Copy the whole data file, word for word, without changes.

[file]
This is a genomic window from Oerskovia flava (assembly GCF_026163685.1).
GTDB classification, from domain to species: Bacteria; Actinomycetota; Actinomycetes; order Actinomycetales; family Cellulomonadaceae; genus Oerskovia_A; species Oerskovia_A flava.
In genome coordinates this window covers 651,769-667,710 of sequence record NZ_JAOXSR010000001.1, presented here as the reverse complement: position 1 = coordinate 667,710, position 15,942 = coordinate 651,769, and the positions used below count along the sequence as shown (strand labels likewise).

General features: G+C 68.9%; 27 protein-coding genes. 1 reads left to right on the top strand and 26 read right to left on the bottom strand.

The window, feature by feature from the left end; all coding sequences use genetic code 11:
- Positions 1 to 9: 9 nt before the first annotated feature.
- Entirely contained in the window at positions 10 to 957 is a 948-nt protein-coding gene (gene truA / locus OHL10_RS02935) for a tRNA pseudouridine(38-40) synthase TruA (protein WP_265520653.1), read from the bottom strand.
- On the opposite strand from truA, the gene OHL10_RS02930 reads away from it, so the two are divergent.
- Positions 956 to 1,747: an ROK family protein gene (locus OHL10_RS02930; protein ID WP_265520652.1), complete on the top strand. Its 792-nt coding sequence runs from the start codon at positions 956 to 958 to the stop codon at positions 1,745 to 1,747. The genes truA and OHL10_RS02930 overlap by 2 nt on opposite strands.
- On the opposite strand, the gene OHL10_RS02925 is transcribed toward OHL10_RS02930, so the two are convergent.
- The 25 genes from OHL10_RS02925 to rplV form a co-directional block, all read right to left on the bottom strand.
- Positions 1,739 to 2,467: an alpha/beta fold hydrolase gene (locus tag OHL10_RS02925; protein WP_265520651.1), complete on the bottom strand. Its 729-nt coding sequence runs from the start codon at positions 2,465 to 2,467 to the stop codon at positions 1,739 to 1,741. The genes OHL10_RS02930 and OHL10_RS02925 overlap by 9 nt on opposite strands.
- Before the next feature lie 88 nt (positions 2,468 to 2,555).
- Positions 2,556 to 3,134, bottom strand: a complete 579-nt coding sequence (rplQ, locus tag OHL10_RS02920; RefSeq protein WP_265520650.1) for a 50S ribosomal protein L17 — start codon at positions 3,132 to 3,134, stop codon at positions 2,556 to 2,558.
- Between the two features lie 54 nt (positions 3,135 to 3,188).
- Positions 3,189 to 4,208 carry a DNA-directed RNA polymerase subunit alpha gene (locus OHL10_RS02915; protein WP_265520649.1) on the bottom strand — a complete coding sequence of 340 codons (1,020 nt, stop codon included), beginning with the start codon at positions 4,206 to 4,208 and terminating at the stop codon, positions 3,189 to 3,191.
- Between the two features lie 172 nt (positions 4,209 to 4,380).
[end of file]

This is a genomic window from Oerskovia flava (assembly GCF_026163685.1).
GTDB classification, from domain to species: Bacteria; Actinomycetota; Actinomycetes; order Actinomycetales; family Cellulomonadaceae; genus Oerskovia_A; species Oerskovia_A flava.
In genome coordinates this window covers 651,769-667,710 of sequence record NZ_JAOXSR010000001.1, presented here as the reverse complement: position 1 = coordinate 667,710, position 15,942 = coordinate 651,769, and the positions used below count along the sequence as shown (strand labels likewise).

General features: G+C 68.9%; 27 protein-coding genes. 1 reads left to right on the top strand and 26 read right to left on the bottom strand.

The window, feature by feature from the left end; all coding sequences use genetic code 11:
- Positions 1 to 9: 9 nt before the first annotated feature.
- Entirely contained in the window at positions 10 to 957 is a 948-nt protein-coding gene (gene truA / locus OHL10_RS02935) for a tRNA pseudouridine(38-40) synthase TruA (protein WP_265520653.1), read from the bottom strand.
- On the opposite strand from truA, the gene OHL10_RS02930 reads away from it, so the two are divergent.
- Positions 956 to 1,747: an ROK family protein gene (locus OHL10_RS02930; protein ID WP_265520652.1), complete on the top strand. Its 792-nt coding sequence runs from the start codon at positions 956 to 958 to the stop codon at positions 1,745 to 1,747. The genes truA and OHL10_RS02930 overlap by 2 nt on opposite strands.
- On the opposite strand, the gene OHL10_RS02925 is transcribed toward OHL10_RS02930, so the two are convergent.
- The 25 genes from OHL10_RS02925 to rplV form a co-directional block, all read right to left on the bottom strand.
- Positions 1,739 to 2,467: an alpha/beta fold hydrolase gene (locus tag OHL10_RS02925; protein WP_265520651.1), complete on the bottom strand. Its 729-nt coding sequence runs from the start codon at positions 2,465 to 2,467 to the stop codon at positions 1,739 to 1,741. The genes OHL10_RS02930 and OHL10_RS02925 overlap by 9 nt on opposite strands.
- Before the next feature lie 88 nt (positions 2,468 to 2,555).
- Positions 2,556 to 3,134, bottom strand: a complete 579-nt coding sequence (rplQ, locus tag OHL10_RS02920; RefSeq protein WP_265520650.1) for a 50S ribosomal protein L17 — start codon at positions 3,132 to 3,134, stop codon at positions 2,556 to 2,558.
- Between the two features lie 54 nt (positions 3,135 to 3,188).
- Positions 3,189 to 4,208 carry a DNA-directed RNA polymerase subunit alpha gene (locus OHL10_RS02915; protein WP_265520649.1) on the bottom strand — a complete coding sequence of 340 codons (1,020 nt, stop codon included), beginning with the start codon at positions 4,206 to 4,208 and terminating at the stop codon, positions 3,189 to 3,191.
- Between the two features lie 172 nt (positions 4,209 to 4,380).